Cover Artist: Shana Greger
Story by Paul M. Howey
Can birth order influence creativity? Shana Greger is certainly open to that possibility. Born the last of four children with a five-year gap between her and her next oldest sibling, Shana says, “I was pretty much left to amuse myself. So I guess that’s where I started.” There’s an irrepressible creative drive in Shana she says has been there from the beginning.
She graduated from Massachusetts College of Art in Boston where she majored in communications and illustration. There weren’t a lot of full-time positions for illustrators at that time, and so she decided to set off on her own. “The nature of freelancing is to do a lot of different gigs. And when you’re getting started, you’re like a crow. You will eat anything to survive.”
When you get to know Shana, you quickly realize that she is doggedly determined, a trait that did not go unnoticed by the director of the college’s art placement office she frequented. He asked her to do a lecture on “How to Survive as an Artist.” She did and it became a regular series, and this led to a part-time position teaching senior illustration at her college alma mater.
Her freelance assignments were fun as they were vary varied. “I loved doing editorial/op-ed illustrations for the Boston Globe and The Christian Science Monitor called me regularly.” She even went on an archeological dig in the Holy Land where she made precise drawings of pottery that was unearthed.
In 1988, she got her first and only full-time job—a teaching position at Southeastern Massachusetts University. This gave her a much needed respite from the pressures of freelancing. But it was only a one-year contract.
Serendipity is a major player in Shana’s life. When the teaching job was coming to an end, she landed her first children’s book project: The Boy Who Spoke Colors. When that was completed, she felt the urge for another change, and so headed to New Mexico in 1991. More book deals followed while she continued freelancing. And there in the Southwest she began painting and selling desert scenes. It was about this time she also began painting interpretive portraits of Tara, the female aspect of the Buddha.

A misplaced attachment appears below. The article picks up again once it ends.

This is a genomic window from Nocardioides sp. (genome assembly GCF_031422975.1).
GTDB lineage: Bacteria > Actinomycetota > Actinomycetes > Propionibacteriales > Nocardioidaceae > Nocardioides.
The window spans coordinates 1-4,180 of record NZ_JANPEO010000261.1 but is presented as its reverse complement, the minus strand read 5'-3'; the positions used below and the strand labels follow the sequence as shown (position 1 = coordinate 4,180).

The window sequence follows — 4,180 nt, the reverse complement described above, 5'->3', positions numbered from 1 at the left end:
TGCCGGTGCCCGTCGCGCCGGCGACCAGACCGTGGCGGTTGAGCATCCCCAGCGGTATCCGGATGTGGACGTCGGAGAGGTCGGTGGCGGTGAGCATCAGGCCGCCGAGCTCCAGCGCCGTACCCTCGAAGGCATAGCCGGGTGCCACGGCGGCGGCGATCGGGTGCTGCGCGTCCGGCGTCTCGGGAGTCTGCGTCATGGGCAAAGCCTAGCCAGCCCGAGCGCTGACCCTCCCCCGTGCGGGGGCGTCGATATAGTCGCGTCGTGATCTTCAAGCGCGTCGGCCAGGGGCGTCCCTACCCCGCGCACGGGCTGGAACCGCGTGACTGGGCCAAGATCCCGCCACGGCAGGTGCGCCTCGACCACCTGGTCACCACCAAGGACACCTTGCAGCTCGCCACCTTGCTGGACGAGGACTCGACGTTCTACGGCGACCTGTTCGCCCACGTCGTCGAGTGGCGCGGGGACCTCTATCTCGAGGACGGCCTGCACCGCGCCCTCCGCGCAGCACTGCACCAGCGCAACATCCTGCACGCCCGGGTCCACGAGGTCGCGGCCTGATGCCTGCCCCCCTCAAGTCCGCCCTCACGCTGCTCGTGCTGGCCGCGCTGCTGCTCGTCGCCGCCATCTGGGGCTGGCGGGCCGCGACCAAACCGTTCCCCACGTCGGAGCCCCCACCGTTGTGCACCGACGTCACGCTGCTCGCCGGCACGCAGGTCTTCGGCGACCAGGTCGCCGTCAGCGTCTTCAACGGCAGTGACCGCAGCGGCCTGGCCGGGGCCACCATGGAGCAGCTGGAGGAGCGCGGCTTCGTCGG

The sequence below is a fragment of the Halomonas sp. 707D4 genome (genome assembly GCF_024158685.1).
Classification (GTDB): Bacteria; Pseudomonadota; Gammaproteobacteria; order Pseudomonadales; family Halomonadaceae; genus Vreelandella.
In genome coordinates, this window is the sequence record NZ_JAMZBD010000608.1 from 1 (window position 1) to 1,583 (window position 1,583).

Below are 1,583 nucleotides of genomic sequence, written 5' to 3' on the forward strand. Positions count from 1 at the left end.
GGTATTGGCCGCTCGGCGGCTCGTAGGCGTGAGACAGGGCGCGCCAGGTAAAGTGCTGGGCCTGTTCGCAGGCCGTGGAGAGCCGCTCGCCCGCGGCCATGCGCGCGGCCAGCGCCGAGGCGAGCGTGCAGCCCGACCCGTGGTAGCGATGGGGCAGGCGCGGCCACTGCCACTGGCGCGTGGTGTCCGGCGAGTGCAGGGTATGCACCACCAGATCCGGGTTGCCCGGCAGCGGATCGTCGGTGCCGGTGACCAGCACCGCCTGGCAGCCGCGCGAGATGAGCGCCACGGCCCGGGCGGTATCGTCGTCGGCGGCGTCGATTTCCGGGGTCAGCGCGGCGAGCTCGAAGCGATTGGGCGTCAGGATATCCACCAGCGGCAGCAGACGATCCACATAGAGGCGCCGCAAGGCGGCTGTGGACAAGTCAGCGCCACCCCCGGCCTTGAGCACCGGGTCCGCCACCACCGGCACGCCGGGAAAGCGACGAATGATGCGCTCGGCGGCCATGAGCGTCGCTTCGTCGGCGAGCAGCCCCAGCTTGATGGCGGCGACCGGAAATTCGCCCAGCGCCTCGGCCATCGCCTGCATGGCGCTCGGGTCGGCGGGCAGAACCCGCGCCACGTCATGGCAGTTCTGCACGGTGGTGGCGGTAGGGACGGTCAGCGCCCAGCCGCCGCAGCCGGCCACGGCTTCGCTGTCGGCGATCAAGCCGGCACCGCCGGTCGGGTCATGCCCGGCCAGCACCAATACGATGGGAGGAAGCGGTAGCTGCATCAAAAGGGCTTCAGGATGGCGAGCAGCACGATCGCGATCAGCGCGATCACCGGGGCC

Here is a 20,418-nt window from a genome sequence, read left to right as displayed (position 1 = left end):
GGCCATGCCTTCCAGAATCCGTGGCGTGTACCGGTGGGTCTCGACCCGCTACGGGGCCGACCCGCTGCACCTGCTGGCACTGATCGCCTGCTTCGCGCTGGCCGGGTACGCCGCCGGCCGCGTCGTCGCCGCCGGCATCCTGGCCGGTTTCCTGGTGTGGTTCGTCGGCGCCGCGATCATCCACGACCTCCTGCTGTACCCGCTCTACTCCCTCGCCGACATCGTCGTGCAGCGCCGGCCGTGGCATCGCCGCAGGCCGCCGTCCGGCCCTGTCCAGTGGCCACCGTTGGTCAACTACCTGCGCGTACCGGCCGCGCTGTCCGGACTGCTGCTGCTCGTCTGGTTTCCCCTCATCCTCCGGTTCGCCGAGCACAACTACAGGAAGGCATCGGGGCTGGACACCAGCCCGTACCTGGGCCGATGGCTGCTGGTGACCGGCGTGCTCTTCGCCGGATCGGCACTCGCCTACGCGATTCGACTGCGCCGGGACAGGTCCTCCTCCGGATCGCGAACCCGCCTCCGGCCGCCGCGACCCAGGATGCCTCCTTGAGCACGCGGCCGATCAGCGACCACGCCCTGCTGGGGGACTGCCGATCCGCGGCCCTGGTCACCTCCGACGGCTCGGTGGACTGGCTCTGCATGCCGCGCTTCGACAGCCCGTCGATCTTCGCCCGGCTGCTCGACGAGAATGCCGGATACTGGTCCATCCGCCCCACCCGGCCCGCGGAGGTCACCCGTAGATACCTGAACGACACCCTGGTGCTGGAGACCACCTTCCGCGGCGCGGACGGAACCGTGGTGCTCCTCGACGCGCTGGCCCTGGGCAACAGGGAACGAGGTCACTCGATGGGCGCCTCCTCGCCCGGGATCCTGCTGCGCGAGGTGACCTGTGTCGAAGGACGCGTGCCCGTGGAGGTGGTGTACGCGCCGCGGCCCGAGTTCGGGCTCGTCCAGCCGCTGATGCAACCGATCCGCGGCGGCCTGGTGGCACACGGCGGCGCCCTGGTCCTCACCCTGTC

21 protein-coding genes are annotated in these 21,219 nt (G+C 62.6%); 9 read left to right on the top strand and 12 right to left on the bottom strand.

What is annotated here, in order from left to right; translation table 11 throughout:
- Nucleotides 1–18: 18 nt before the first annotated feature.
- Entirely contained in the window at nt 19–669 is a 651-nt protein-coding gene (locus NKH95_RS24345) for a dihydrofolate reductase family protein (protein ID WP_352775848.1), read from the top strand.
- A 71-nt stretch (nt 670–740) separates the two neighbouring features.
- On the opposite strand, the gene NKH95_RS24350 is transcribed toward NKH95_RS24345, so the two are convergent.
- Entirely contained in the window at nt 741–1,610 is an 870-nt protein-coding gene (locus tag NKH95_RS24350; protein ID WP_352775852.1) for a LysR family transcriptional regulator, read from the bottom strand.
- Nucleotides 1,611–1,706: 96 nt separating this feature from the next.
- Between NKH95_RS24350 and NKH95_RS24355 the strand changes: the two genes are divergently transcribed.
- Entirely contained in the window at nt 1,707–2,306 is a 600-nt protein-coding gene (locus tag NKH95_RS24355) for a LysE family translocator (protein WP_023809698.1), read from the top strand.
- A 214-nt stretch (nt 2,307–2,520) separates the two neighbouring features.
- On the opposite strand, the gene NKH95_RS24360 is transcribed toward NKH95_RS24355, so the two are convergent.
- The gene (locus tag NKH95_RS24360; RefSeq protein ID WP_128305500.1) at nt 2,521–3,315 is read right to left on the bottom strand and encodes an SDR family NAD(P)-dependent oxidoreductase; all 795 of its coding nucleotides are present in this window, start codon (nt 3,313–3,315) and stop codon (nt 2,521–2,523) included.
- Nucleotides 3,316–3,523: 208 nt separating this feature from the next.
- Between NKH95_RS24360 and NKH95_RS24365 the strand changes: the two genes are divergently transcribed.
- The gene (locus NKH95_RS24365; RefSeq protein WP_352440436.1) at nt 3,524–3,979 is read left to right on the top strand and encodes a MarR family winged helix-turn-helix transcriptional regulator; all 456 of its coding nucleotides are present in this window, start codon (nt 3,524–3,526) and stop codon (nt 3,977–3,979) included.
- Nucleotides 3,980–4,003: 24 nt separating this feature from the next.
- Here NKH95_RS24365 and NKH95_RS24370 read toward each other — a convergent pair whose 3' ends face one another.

Four years later, another change was in the wind. “Besides missing green, the subtle tones that (Southwest) landscape held were going gray in my view,” she explains. “My beloved Southwest, the place that had been calling me for years is ready to spit me out after less than five?” Probably not, but another place was calling her name.
“I’ve found that if you live with a question, you will get an answer … I didn’t want to waste any time. If I was leaving the Southwest, I wanted it done.” A psychic said she saw Nashville in Shana’s future. Someone else, however, said, “There’s this little town in Western North Carolina called Asheville…” And so that set new plans in motion.
She moved here in 1995 and lived in Asheville and now Brevard. She chose Brevard because she’d said she’d needed a sign and, coincidentally, she’d been thinking about a waterfall series. Through her windshield, she saw the sign (literally) that read: Welcome to Brevard ~ Land of Waterfalls. Done deal.
So when she finished the “Tara” series and she had a publisher ready to produce it, she began painting waterfalls. But then came the call. The publisher, due to economic downturn, was going to pass on the book project after all.
“I’d interrupted my painting to take that call,” says Shana, “and when I hung up I continued painting. I think the painting saved me from falling into total despair. But then the phone rang again. It was Jeff and he was asking her out for the first time. They are now life partners, so serendipity can smile right after it doesn’t.
She likens her life to a spiral and her path circling ever higher. There are many spirals in our lives, she says, and when we complete one we begin anew. That sounds blissful and challenging and exciting, all at the same time.
To learn more, visit shanagreger.com. Her paintings are at Blue Spiral 1 in Asheville, Red Wolf Gallery in Brevard, and Gallery at Grove in Greenville, South Carolina.
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